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Scoping Reviews

This guide lists resources related to conducting a Scoping Review.

Develop your protocol

A protocol is not always undertaken for scoping reviews in every discipline, and the PROSPERO  database, for example, does not publish scoping review protocols. 

However, the Joanna Briggs Institute (JBI) Manual for Evidence Synthesis states: that an ... "a priori protocol must be developed before undertaking the scoping review. A scoping review protocol is important as it pre-defines the objectives, methods and reporting of the review and allows for transparency of process.The protocol should detail the criteria that the reviewers intend to use to include and exclude studies and to identify what data is relevant, and how the data will be extracted and presented. The protocol provides the plan for the scoping review and is important in limiting the occurrence of reporting bias."  (Peters et al. 2020, Section 11.2).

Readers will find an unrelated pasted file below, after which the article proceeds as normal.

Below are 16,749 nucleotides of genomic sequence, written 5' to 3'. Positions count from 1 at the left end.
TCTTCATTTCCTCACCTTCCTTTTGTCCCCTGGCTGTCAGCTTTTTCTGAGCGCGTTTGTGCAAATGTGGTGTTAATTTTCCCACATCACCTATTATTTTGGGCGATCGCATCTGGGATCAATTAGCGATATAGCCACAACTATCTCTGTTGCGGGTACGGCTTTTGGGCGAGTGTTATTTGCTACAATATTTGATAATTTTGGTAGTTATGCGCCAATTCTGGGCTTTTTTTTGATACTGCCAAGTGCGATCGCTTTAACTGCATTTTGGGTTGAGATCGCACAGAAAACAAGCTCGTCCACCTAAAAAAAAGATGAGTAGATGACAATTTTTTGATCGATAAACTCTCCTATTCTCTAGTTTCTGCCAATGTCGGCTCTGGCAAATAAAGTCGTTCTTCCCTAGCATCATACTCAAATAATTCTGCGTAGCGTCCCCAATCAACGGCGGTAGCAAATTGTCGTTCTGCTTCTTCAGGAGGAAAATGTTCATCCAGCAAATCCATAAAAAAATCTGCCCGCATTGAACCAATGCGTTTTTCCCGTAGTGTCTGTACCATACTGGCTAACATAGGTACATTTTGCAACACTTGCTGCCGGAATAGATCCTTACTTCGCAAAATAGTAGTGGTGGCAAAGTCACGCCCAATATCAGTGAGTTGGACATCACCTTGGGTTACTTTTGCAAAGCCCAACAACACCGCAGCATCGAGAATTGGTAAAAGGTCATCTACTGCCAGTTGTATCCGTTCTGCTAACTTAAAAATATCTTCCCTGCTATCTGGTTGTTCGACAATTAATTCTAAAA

Whereas deviations from a protocol for a systematic review are rare and not recommended, due to the more iterative nature of a scoping review, some changes to the protocol may be necessary. Any changes should still be clearly detailed and justifications listed in the Methods section of the final manuscript, if and when they occur.

The JBI Manual (section 11.2) provides some guidance on what information should be included in the protocol:

  • title
  • research question(s)
  • introduction
  • inclusion criteria
  • search strategy
  • process of source selection
  • data extraction
  • analysis of the evidence
  • presentation of the results

Consider registering your completed protocol in a journal or in a research repository, such as Open Science Framework (OSF) or Figshare. The resources listed below are also a great place for you to find examples of existing protocols if you're not sure how to write your own.

Protocol Resources

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